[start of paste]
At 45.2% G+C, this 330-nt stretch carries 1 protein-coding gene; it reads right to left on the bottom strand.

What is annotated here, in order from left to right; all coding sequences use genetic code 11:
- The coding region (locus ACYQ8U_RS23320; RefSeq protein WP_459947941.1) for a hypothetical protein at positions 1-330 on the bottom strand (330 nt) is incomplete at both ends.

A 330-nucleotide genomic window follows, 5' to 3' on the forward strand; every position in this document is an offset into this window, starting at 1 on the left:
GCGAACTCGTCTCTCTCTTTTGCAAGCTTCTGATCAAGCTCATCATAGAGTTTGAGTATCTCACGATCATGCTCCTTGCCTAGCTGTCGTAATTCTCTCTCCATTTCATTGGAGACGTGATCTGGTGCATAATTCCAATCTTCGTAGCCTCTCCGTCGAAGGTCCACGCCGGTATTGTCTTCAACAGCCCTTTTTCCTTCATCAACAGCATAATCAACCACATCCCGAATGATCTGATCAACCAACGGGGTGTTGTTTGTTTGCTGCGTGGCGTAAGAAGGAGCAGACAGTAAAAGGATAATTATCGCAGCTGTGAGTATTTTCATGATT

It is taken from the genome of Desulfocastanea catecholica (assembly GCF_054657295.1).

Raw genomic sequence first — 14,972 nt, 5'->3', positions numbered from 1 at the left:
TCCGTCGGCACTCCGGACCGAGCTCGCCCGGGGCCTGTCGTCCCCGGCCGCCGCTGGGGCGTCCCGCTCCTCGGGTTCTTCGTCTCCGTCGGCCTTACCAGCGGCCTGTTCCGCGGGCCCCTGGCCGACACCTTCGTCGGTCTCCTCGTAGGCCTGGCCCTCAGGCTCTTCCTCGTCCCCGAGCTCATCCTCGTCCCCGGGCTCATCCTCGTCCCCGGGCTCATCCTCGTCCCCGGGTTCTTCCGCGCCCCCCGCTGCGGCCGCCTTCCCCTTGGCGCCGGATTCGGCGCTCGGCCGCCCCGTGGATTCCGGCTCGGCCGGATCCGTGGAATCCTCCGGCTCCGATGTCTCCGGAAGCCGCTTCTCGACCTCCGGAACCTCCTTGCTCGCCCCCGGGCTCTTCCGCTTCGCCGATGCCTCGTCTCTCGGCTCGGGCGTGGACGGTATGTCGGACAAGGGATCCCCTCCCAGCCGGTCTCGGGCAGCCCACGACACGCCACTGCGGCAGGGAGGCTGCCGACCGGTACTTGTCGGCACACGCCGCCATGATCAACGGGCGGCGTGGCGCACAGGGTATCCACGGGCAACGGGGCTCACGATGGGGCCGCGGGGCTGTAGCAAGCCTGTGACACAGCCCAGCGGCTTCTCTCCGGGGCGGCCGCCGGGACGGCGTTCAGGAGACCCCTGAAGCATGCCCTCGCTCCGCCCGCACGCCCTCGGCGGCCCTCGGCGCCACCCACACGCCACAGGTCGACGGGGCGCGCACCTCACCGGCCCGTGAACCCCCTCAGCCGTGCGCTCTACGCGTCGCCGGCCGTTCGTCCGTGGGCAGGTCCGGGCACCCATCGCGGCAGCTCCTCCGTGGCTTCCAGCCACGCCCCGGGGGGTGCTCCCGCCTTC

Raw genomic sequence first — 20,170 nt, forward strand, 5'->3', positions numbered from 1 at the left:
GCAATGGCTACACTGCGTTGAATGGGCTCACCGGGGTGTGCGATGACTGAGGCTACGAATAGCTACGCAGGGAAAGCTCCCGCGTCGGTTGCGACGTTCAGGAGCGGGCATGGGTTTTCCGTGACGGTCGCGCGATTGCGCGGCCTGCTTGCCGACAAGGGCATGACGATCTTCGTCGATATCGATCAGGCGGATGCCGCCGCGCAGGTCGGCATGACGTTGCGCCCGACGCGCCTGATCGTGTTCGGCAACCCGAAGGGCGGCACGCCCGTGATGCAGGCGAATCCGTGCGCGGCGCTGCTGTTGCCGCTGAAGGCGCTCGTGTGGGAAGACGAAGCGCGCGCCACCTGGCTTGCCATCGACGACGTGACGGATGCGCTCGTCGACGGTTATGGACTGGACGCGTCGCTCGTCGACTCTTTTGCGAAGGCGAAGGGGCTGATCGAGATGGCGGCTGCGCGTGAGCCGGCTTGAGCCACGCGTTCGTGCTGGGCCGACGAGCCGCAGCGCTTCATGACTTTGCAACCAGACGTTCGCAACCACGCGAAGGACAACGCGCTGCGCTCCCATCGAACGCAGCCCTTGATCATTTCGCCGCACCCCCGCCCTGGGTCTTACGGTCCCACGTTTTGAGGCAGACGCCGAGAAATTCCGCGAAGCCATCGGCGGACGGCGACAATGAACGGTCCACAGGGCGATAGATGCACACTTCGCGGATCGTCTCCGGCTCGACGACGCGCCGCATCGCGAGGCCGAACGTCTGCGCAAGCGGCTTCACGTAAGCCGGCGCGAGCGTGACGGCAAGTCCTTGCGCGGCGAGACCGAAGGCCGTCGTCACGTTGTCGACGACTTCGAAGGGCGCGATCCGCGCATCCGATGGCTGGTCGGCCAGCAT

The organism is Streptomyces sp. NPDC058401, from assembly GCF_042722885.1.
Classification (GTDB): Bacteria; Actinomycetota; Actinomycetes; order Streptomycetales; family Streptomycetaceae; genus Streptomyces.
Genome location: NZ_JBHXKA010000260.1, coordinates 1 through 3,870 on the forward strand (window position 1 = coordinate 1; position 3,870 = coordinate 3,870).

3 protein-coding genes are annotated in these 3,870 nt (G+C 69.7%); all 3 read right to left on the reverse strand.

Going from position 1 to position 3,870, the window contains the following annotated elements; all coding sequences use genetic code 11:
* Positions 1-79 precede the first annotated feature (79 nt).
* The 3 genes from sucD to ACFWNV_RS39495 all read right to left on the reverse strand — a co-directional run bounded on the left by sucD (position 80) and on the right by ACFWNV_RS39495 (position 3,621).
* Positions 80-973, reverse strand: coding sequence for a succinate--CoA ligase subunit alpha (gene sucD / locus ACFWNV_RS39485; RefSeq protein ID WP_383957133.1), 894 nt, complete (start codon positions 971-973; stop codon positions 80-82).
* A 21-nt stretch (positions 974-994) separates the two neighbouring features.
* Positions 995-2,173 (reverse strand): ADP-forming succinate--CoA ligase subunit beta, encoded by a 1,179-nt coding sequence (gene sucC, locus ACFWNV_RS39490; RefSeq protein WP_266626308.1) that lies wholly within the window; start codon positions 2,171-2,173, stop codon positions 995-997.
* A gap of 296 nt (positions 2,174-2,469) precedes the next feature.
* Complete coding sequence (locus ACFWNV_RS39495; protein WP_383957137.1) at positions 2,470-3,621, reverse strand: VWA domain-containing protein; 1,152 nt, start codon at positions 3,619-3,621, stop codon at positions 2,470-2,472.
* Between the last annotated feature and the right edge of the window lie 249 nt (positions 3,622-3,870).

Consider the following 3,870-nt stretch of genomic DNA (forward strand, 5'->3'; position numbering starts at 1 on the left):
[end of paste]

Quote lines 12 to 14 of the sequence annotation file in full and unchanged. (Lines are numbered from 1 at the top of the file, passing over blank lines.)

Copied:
Classification (GTDB): Bacteria; Actinomycetota; Actinomycetes; order Streptomycetales; family Streptomycetaceae; genus Streptomyces.
Genome location: NZ_JBHXKA010000260.1, coordinates 1 through 3,870 on the forward strand (window position 1 = coordinate 1; position 3,870 = coordinate 3,870).

3 protein-coding genes are annotated in these 3,870 nt (G+C 69.7%); all 3 read right to left on the reverse strand.